Bombay: Fast Food/ Street Food/ Local Must-Eats
Bombay, now known as Mumbai, is where the food has something interesting to satiate almost every taste bud. A medley of cuisines and a rich variety in local street foods is what makes Mumbai a place for ardent food lovers.
The street food also known as fast food goes well with the fast paced lifestyle of Bombay without compromising on the flavor and spices. You may be able to find these foods in other parts of the world (thanks to the number of Indians settled abroad) but nothing comes close to how it tastes on the streets of Bombay.
Bombay’s favorite, most popular street-side snack is this plate of thin spherical shells (puri) filled with sprouts or boondhi (balls of fried chickpea flour), boiled potato and mix of chilled sweet and tangy water (paani).It is an explosion of flavors in a single bite. It can be found at almost any street corner but most likely around the beaches (Chowpatty or Juhu beach). They can cost anywhere between Rs. 10 to 35 which is still less than 1$ and you’d get 6 in a plate. Some thellas (Indian for stalls) set you up with a bowl made from dried leaves (talk about being green) and have around 6-7 customers line up, while the fellow quickly whips up a pani poori for each bowl.
You can customize your pani puri by telling the ‘bhaiya’ (which literally means brother in Hindi and a common way to address the ‘thella-wallahas’ (stall fellows), rickshaw and cab drivers etc. whether you’d like it hotter (teekha), sweeter (meetha) or balanced (mix). You’ll be amazed at the speed at which he caters to all of his customers while keeping in mind each one’s preferences.
These days a lot of stalls serve paani poori in steel plates and the primmer and proper restaurants, serve you all six puris upfront with the rest of the ingredients, for you to mix on your own. But street foods are best eaten on the streets.
Once you are done with your round of pani-puri, you may request the ‘bhaiya’ for a dry (sookhee) poori or some more of that mint or tamarind water. He will happily serve your request without any extra charge.
Paani pooris are meant to be eaten in a single bite so enjoy that full sphere of mixed flavors in one go and you will keep longing for more.
Another one of those mad blends of ingredients and flavors, Pav Bhaaji is not only found at the beach-side stalls, but many Indian fast food restaurants serve this pure vegetarian delight to all those who love bread (pav, pronounced as pow or paa-aa-oh) soaked in butter along with some hot veggie mish mash (bhaaji) lying underneath a pool of melting butter.
The Bhaaji is usually made of up tomatoes, potatoes and lots of vegetables like cauliflower, green beans, cabbage, peas, carrots, beets, bell pepper etc. all blended together with unique mix of almost 20 spices. It is this combination of spices that gives the bhaaji its exclusive flavor that is simply unbeatable.
You can spot a Pav bhaaji stall from almost half a mile away because they smartly position their huge hot iron-pan (tava) right at the entrance of their eatery. The steaming hot bhaaji, clunking sound of the potato masher and the aroma of butter melting on that pan is a treat to all the senses.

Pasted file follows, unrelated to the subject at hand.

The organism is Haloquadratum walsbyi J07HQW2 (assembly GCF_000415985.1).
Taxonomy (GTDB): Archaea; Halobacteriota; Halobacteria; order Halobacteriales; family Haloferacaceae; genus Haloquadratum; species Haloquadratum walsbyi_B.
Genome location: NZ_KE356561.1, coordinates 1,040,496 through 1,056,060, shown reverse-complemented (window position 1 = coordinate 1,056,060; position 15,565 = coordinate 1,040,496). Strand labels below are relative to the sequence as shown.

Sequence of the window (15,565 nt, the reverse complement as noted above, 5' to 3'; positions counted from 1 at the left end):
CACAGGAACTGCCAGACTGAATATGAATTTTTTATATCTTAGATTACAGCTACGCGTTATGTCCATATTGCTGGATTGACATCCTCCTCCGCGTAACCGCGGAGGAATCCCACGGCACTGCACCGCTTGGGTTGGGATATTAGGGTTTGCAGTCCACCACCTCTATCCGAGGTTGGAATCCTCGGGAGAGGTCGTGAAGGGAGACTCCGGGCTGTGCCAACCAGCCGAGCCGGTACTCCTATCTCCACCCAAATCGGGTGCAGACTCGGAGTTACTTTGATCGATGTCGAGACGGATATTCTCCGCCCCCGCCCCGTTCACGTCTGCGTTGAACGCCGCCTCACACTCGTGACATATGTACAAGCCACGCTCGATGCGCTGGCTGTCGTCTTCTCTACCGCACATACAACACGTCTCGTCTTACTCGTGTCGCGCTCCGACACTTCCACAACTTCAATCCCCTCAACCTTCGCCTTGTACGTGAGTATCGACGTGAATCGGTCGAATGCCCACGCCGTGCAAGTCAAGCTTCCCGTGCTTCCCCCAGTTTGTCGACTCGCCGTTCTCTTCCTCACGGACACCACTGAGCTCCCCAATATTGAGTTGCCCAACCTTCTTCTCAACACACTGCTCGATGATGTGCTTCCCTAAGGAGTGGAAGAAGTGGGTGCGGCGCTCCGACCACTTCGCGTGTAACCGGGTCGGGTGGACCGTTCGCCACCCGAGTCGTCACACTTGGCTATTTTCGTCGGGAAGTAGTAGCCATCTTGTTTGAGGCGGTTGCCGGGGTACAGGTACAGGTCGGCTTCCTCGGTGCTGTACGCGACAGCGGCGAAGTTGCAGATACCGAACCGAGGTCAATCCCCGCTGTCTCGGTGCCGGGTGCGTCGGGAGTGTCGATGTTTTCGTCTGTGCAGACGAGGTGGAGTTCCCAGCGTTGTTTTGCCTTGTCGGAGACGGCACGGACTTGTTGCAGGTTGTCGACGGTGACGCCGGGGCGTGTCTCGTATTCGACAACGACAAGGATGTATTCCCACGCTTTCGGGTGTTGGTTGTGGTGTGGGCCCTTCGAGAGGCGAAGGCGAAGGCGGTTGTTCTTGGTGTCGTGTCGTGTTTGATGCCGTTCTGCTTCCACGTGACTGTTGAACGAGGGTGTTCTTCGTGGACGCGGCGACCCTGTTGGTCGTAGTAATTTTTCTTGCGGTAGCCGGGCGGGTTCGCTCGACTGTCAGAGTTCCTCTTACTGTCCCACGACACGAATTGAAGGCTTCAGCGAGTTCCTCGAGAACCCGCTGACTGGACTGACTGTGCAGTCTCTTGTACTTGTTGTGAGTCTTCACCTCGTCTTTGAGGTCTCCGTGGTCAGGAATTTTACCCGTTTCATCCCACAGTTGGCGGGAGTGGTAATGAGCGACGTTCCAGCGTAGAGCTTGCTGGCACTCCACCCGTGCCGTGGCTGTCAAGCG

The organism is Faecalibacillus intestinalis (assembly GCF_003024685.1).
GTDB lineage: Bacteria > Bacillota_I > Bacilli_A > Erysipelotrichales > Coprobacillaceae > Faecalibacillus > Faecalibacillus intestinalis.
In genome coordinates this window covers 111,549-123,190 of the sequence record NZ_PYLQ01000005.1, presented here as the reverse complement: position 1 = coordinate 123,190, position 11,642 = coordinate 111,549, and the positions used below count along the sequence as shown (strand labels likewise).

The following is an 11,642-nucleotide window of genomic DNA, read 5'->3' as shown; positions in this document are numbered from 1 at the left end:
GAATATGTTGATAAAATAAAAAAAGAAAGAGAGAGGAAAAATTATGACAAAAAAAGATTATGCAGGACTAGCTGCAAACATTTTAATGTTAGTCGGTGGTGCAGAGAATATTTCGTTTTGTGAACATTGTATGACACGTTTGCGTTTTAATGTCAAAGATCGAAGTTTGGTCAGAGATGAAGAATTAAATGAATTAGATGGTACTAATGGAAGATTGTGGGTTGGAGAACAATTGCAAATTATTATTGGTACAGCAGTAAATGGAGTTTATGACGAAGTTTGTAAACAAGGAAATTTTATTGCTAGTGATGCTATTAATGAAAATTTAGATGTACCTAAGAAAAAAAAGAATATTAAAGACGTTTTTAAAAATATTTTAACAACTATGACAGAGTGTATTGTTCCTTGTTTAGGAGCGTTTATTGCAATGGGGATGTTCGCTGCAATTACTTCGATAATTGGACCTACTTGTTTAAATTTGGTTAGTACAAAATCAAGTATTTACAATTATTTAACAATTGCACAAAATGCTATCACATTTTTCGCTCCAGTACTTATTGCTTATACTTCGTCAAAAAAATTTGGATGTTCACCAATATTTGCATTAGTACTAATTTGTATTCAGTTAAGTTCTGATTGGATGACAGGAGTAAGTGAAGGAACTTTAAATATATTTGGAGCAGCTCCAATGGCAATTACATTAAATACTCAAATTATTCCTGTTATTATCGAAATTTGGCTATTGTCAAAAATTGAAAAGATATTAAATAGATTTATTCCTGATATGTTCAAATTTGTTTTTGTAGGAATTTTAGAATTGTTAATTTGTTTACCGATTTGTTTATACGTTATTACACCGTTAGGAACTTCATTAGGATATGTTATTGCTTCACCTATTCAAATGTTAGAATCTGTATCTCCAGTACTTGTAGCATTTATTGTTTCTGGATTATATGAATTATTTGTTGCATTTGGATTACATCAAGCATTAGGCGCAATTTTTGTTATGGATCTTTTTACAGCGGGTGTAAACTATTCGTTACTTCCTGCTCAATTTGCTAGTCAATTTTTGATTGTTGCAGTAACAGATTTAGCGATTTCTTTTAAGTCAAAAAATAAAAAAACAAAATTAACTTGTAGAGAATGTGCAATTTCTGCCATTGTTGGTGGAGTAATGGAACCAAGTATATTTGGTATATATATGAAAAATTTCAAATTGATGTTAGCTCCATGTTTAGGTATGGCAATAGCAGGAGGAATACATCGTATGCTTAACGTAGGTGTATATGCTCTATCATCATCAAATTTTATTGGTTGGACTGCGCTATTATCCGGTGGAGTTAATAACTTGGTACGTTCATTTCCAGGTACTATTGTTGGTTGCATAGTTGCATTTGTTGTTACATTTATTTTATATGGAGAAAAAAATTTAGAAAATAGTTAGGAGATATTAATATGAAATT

Considering this is a fast-selling food item in Bombay, you never have to wait too long for your plate to arrive. A plate of Pav-Bhaaji can cost anywhere between 55-80 Rs. (less than $2) and the plate of extra pav for Rs 10-18. The best places to try out Pav bhaji have to be at Sukh Sagar (near chowpatty) and Shiv Sagar near Juhu beach.
So sprinkle that finely chopped onion on the bhaaji, squeeze in the lime juice and dig in till your hearts content.
More often than not you would see someone explaining a foreign tourist how the vada pav could be compared to the American burger. I am not too sure how good that comparison is but yes there is a bun (pav) and a patty (vada) that is common to both.
This simple, common-man’s meal, is a bun split to hold a deep-fried ball of simply spiced (ginger, turmeric, tampered with curry leaves & mustard seeds) potatoes, jazzed up with some lasoon (garlic) chutney. Its one of the least expensive street food items one can find in Bombay (around Rs. 10-15, almost 20-25 cents).
The best places to find Vada Pav would be near college canteens, offices or railway stations. Because it is so cheap it’s a staple with students on a budget and workers living on meager means, but a strike for everyone looking for that quick, cheap and filling meal.
The stall near Mithabai College, Vile Parle, butters the bread along with some green mint chutney before adding the traditional vada and lasoon chutney, thus making this place even more special for Vada Pav.
Jumbo King, at Dadar, is the only Burger King kind off place for Vada Pav’s. It serves many variations of the vada pav for an affordable price and is a reasonable attempt of trying to take this food from the streets to sit-down fast food joint.
Vada Pav, a simple yet delectable dish, is a must try for anyone who visits Mumbai.
This Mediterranean-wrap inspired snack is one of those food finds not discussed enough to match its taste, innovation and wholeness as a meal. It’s a flat bread (roti/naan), with one side heavily brushed with egg, to form the wrap that will b stuffed with shredded chicken/mutton/cottage-cheese, finely chopped onions and Tibb’s secret spices. All slid into a thin polythene pocket to hold the masala that drips when you bite into this mouthwatering Frankie. There are many Frankie stalls but Tibbs is hands down one of the best out there. A Tibbs Frankie would cost around Rs 45-60 ($1 -1.5) and is truly worth its price.